North Korea, so far made a variety of threats. They started from threatening that they will invade South Korea, followed with the threat of use of nuclear weapons against the U.S.A, or any other state that is in reach of their ballistic missiles (such as Japan). Many experts were of the belief that an imminent launch would happen the “Day of the Sun”, the day Kim-il Sung, the founder of North Korea was born. However North Korea, contrary to those beliefs, celebrated the day by a festival of flowers named after Kim, instead of the traditional military parade. It seems so far that North Korea is trying to become as much unpredictable as it can. As Sung-Youn Lee said, North Korea “is very adept in psychological warfare”. So far it seems that threats are a part of this psychological warfare making it difficult to predict. However it seems that, all those actions were a pre-text for the then upcoming negotiation between North Korea and U.S.A.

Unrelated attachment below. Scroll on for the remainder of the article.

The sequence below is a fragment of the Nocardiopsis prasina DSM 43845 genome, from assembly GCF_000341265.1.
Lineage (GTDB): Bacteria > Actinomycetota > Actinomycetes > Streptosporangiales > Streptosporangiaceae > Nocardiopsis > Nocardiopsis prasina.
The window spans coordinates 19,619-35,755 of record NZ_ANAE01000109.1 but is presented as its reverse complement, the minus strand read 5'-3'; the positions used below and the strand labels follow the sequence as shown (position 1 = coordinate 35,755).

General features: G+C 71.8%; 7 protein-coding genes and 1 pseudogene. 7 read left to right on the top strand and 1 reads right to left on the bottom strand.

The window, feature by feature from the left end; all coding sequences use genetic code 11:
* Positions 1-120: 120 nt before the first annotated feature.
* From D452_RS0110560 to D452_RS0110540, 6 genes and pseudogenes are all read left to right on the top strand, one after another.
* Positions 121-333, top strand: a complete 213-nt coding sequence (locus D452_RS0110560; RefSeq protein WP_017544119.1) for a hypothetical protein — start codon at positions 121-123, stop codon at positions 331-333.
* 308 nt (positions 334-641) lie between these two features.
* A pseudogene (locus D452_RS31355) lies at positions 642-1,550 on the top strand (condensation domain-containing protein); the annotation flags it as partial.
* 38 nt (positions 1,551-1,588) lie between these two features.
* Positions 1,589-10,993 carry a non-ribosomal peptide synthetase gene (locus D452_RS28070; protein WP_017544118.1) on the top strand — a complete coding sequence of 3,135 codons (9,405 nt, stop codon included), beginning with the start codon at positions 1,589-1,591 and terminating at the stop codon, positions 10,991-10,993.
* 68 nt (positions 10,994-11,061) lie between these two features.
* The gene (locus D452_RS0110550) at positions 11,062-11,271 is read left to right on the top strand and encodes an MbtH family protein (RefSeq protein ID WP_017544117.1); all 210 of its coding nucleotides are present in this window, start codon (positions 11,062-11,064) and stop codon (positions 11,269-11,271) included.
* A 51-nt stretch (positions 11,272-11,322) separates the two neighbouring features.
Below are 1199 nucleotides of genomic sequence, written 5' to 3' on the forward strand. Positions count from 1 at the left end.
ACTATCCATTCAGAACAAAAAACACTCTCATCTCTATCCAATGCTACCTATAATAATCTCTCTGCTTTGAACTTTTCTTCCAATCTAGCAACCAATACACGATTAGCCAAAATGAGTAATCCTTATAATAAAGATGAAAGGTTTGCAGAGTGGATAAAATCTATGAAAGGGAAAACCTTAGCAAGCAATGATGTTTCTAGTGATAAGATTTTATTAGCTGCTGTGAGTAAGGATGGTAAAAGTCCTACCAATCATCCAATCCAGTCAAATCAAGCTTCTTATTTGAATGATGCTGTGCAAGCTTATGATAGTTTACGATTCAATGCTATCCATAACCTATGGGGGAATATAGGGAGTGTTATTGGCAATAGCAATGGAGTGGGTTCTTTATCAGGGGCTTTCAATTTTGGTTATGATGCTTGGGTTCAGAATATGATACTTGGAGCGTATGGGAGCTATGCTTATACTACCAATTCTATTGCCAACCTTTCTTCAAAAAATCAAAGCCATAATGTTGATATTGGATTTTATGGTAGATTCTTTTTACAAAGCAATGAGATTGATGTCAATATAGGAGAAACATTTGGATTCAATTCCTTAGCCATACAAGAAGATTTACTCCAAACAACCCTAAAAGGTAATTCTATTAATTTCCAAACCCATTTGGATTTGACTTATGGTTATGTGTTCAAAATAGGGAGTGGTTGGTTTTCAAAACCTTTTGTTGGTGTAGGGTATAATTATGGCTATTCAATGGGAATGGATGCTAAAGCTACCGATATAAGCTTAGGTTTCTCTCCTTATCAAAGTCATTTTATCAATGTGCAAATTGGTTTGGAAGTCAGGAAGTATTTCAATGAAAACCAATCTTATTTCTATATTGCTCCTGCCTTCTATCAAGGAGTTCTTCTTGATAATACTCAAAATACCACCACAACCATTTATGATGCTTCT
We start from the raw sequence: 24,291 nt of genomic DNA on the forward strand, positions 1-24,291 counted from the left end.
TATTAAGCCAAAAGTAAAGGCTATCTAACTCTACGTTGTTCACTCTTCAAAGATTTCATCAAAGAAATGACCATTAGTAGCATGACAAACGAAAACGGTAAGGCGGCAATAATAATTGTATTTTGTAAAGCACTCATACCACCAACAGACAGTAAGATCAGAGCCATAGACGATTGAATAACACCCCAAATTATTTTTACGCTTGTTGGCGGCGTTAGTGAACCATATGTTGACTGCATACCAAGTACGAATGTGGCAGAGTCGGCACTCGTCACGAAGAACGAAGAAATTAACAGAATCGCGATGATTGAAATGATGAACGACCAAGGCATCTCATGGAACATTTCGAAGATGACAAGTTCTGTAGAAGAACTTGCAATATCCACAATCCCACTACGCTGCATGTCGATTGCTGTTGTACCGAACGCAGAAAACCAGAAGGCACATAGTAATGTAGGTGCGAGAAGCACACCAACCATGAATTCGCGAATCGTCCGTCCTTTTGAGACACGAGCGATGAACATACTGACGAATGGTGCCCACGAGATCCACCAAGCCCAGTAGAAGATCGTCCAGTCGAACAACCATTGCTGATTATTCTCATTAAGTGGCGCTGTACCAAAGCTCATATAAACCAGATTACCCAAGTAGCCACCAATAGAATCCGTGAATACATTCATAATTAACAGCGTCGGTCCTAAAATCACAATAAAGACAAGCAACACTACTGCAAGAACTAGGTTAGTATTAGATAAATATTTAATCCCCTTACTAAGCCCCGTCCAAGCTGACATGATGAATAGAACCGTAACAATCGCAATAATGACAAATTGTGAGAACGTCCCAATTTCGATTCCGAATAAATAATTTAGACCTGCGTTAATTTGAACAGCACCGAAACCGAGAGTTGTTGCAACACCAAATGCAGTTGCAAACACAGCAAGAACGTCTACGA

Geopolitically speaking, North Korea is an isolated state in the Korea peninsula and one of the last survivors of the communist bloc, an ally of both Russia and China, and it claims the union of the peninsula under Pyongyang’s orders. On the other hand, South Korea is an industrialized nation which is inferior in army capabilities to North Korea, but more economically advanced.

Today, North Korea is one of the last politically isolated places in the world. Its leader understands that this cannot stand for much longer since even his traditional allies have adopted new political and economic policies. The relative prosperity that followed these policies in Russia and China will likely threaten his state due to the high level of poverty of its citizens. Will we witness North Korea’s fall due to social instability just like in the USSR?

It seems that this is something to be expected sooner or later; at that point Kim Jong-un, or a successor of his, would have to decide whether he loses control and power or be overthrown, by his citizens. No matter how hard the propaganda, it will be next to impossible to totally neutralize any upcoming change on the social network of the state.